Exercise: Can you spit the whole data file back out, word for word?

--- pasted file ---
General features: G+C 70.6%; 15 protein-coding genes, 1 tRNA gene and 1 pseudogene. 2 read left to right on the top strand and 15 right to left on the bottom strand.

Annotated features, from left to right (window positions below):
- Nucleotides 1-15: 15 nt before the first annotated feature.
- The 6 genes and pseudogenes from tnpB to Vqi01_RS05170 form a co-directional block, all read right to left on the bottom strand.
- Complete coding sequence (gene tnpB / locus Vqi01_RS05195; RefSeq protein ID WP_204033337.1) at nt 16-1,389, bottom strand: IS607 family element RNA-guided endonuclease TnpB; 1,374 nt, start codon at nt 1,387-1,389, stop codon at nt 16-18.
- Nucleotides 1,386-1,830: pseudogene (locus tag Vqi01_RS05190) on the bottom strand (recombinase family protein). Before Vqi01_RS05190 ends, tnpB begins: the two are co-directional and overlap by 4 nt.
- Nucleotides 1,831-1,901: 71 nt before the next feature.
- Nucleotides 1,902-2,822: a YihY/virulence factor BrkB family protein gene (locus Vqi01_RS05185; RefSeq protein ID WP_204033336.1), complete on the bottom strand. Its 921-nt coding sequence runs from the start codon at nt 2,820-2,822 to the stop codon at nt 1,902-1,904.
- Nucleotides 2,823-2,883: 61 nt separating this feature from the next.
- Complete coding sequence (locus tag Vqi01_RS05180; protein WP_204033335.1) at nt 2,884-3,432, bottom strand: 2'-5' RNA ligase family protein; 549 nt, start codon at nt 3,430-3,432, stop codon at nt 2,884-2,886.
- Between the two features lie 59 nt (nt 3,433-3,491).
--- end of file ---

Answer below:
General features: G+C 70.6%; 15 protein-coding genes, 1 tRNA gene and 1 pseudogene. 2 read left to right on the top strand and 15 right to left on the bottom strand.

Annotated features, from left to right (window positions below):
- Nucleotides 1-15: 15 nt before the first annotated feature.
- The 6 genes and pseudogenes from tnpB to Vqi01_RS05170 form a co-directional block, all read right to left on the bottom strand.
- Complete coding sequence (gene tnpB / locus Vqi01_RS05195; RefSeq protein ID WP_204033337.1) at nt 16-1,389, bottom strand: IS607 family element RNA-guided endonuclease TnpB; 1,374 nt, start codon at nt 1,387-1,389, stop codon at nt 16-18.
- Nucleotides 1,386-1,830: pseudogene (locus tag Vqi01_RS05190) on the bottom strand (recombinase family protein). Before Vqi01_RS05190 ends, tnpB begins: the two are co-directional and overlap by 4 nt.
- Nucleotides 1,831-1,901: 71 nt before the next feature.
- Nucleotides 1,902-2,822: a YihY/virulence factor BrkB family protein gene (locus Vqi01_RS05185; RefSeq protein ID WP_204033336.1), complete on the bottom strand. Its 921-nt coding sequence runs from the start codon at nt 2,820-2,822 to the stop codon at nt 1,902-1,904.
- Nucleotides 2,823-2,883: 61 nt separating this feature from the next.
- Complete coding sequence (locus tag Vqi01_RS05180; protein WP_204033335.1) at nt 2,884-3,432, bottom strand: 2'-5' RNA ligase family protein; 549 nt, start codon at nt 3,430-3,432, stop codon at nt 2,884-2,886.
- Between the two features lie 59 nt (nt 3,433-3,491).